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< Back to current issue of Immigration Daily < Back to current issue of Immigrant's Weekly

Putting Theory To Work: Using Current US Immigration Policy To Tax and Destroy Legitimate Businesses

by Gerard M. Chapman

The current enforcement only immigration policy of the US government is roundly applauded by those who contend that "We are a nation of laws; let's act like it!" They would be less excited about that policy if they understood it is a policy of tax and destroy. A short history of immigration helps put this point into context.

In 2005, Senators Kennedy and McCain introduced legislation that, among other things, would have reformed our immigration laws, and given millions of workers the right to obtain a temporary visa status. The bill never came to a vote of the full Senate. In the House of Representatives, Rep. Sensenbrenner and his colleagues introduced HR 4437, a bill that would have made millions of undocumented workers and their employers felons. Although that bill passed the House, it never went to a conference committee because McCain Kennedy never got out of the Senate. Neither did the 2007 Senate bill that arose out of the ashes of McCain Kennedy.

Since then we have seen a number of smaller bills pass through both houses, but none of them have created any visa category for millions of essential workers.

What has been passed, however, is legislation that increased funding for nation wide enforcement. In addition, ICE regulations set to go into effect March 28, 2008, will increase penalties for I-9 and related violations by as much as 25%, some totaling $16,000 per worker per offense. Asset forfeitures and other penalties also are on the table.

This scenario is not new. During Prohibition, "revenuers" as they were aptly called, sought out makers of illicit whiskey to appropriate their product, impose substantial fines, and bring criminal prosecutions where warranted. The ICE enforcement regime is in the same business: finding employers who violate the prohibition against employment of undocumented workers; seizing their assets and records (and essentially putting them out of business); and imposing harsh and sometimes fatal fines.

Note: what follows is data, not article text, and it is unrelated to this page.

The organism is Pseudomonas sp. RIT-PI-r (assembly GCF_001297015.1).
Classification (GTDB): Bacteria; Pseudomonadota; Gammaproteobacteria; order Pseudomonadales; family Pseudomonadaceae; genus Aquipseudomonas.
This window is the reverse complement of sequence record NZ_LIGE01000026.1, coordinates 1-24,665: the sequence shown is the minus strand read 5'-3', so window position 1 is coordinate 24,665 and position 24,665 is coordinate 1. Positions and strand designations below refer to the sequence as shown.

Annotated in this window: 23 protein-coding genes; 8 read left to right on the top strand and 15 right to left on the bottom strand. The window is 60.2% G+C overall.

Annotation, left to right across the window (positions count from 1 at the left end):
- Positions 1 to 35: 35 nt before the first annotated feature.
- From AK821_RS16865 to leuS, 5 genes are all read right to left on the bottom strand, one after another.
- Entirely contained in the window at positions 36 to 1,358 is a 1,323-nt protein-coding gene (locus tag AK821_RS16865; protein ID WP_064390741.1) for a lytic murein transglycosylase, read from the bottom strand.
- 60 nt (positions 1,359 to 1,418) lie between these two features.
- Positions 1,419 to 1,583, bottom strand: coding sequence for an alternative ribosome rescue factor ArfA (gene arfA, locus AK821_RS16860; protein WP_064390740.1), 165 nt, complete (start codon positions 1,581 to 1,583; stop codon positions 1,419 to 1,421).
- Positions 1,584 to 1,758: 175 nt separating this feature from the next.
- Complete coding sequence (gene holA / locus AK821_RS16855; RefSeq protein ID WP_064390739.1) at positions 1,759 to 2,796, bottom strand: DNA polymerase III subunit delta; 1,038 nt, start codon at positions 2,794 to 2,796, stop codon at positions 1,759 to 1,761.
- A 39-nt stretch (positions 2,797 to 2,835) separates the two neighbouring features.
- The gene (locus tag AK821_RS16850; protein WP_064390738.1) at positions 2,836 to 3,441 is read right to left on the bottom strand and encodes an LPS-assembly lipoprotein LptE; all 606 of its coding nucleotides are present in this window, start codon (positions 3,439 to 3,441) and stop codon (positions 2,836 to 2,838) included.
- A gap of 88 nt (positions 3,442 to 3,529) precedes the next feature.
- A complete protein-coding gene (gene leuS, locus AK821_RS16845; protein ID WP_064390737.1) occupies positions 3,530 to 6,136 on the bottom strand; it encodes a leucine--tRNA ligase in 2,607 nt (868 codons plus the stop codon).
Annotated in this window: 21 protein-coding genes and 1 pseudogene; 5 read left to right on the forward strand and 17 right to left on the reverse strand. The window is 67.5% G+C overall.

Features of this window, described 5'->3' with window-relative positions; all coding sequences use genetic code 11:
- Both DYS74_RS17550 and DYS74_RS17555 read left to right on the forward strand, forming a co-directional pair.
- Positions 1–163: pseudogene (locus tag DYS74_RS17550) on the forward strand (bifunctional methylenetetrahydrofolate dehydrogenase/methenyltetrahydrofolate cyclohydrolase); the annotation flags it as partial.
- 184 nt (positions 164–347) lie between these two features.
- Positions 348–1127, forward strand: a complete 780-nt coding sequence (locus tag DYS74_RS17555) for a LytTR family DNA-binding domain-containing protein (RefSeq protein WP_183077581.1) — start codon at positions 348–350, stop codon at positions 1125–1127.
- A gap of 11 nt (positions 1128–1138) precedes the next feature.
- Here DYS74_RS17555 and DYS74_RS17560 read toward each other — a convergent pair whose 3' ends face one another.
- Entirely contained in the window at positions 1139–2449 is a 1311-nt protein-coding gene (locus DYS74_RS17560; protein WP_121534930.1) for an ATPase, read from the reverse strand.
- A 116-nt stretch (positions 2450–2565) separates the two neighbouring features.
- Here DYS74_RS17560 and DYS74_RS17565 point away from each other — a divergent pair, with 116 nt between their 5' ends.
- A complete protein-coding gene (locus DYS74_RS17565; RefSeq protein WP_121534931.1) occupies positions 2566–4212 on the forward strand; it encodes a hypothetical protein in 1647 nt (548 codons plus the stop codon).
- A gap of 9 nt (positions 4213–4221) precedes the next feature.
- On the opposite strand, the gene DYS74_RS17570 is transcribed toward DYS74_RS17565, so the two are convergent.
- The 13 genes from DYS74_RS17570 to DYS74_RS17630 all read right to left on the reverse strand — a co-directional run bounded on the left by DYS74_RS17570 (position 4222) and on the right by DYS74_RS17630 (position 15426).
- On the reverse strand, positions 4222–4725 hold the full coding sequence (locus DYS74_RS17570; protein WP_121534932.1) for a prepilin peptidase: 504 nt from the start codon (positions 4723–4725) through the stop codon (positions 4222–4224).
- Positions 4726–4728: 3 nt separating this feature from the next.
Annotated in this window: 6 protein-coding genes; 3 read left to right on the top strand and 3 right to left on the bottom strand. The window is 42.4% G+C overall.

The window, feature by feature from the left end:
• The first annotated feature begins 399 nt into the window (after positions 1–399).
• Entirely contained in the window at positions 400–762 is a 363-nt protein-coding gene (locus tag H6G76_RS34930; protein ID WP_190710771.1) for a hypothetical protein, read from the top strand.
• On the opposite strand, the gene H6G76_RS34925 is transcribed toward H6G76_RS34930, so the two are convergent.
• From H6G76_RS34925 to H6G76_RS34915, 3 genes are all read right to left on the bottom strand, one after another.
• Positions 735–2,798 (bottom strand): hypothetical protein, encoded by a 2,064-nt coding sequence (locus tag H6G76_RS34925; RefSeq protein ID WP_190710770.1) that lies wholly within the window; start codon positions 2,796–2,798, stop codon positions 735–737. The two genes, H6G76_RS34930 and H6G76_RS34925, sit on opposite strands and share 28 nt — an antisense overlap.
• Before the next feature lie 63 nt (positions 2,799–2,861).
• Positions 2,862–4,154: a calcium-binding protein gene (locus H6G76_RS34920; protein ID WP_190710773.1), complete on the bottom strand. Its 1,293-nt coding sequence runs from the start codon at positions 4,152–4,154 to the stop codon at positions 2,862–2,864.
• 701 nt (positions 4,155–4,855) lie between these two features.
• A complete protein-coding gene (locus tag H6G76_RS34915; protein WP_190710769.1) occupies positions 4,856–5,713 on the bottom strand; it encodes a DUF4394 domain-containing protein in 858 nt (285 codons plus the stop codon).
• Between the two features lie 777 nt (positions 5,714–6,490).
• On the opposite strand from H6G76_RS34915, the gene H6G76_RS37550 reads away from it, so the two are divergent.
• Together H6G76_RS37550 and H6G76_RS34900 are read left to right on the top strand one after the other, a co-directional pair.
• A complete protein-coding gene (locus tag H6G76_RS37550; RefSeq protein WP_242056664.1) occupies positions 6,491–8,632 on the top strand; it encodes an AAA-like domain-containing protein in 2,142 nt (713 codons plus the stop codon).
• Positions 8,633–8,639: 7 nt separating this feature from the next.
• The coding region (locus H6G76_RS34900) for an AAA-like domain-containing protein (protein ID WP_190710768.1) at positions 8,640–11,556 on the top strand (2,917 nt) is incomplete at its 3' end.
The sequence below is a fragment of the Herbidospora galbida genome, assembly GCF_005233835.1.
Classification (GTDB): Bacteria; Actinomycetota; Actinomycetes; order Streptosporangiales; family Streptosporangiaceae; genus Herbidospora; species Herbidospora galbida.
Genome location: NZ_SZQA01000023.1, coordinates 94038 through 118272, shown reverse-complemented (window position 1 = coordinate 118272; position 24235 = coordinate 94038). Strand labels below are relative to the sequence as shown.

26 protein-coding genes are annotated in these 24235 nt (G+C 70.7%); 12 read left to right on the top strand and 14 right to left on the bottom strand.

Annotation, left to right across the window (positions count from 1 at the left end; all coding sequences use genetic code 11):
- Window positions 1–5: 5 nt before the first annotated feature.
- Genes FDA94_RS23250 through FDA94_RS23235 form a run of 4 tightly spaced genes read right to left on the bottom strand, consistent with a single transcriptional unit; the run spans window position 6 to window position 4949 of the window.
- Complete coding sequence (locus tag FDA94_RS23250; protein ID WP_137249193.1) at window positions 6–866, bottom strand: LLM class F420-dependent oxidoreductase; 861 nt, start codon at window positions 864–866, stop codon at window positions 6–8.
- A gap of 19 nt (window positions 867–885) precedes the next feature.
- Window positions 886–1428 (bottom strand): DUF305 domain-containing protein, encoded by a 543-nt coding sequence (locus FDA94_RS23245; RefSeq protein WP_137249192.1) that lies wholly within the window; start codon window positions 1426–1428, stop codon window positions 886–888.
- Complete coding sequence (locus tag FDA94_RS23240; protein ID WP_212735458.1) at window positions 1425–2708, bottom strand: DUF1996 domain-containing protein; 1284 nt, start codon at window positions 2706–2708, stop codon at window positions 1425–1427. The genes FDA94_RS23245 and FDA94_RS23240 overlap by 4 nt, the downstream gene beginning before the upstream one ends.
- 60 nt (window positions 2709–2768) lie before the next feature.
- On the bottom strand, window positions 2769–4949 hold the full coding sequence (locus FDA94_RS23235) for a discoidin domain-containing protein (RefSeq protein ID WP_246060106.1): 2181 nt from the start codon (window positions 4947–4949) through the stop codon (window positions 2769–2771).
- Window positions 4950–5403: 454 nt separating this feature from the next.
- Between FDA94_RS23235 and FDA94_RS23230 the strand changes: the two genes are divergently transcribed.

Those employers who have the misfortune to be caught in this trap will suffer the same fate as the moonshiners did during Prohibition: they will be taxed out of existence. True, this is not a uniform and fairly applied tax, but a tax it is nonetheless. The power to tax is indeed the power to destroy, and today's enforcement only immigration regime is proof positive of this truism. Much like IRS does in its field, ICE is trying to use harsh penalties against a small number of employers as a deterrent against all employers. However, as every business owner with essential workers will tell you, without those workers, the company will go out of business without them. Unlike our IRS tax system, tax fraud is not necessary to remain in business; in today's economy, millions of employers will go under if they cannot continue to employee undocumented workers. As a result, the effect of the enforcement only policy is extremely limited.

Absent Congressional action to reform the system and give these essential workers a visa category, what is likely to happen is that more and more employers will be taxed by this unfair system and they will begin to punish the people in Congress who have, by default or by intent, created this new tax.

A "repeal" of this tax may come, but only after the business community feels enough pain through business closings, asset forfeitures and prison sentences.

To this point, members of Congress have been intimidated by radicals who have railed successfully against immigration reform and who have helped create this new and pernicious tax. Only when Congress becomes more afraid of its normal business constituents than these tax radicals, will we see movement toward legitimate and long-overdue reform. Until then, ICE will continue to administer its new taxing authority in an effort to destroy as many businesses as possible.

Copyright 2008, Gerard M. Chapman


About The Author

Gerard M. Chapman has been a Board Certified Immigration Specialist since 1997. He graduated from UNC-CH in 1973 with a BA in International Studies, and in 1978 he received his JD, cum laude, from the University of Georgia School of Law. He is a Trustee of the American Immigration Law Foundation (2004-present). He served as Chair of the Carolinas Chapter of the American Immigration Lawyers Association (AILA) and as a member of AILA's Board of Governors from 1998-2000, and as Chair or Co-Chair of three national AILA Committees: the Immigrant Investor Visa Committee (1990-93), the Committee on Intracompany Transferees and International Managers and Executives (1993-94) and the Essential Worker Committee (1999-2004). He now serves on AILA's EOIR Liaison Committee, and on AILA's Essential Worker Committee, and has served as a Mentor for AILA (2003-present). He also is a member of AILA's 2008 Strategic Planning Committee. Mr. Chapman has authored articles in several AILA publications and has lectured at immigration seminars in the United States and abroad. He has been heavily involved in AILA's efforts to secure immigration reform on a national level. He is included in both the 2007 and 2008 editions of The Best Lawyers in America, in the specialty of Immigration Law. He has also been chosen for inclusion in the 2008 Super Lawyers list for immigration specialists in North Carolina. He is conversant in Spanish.


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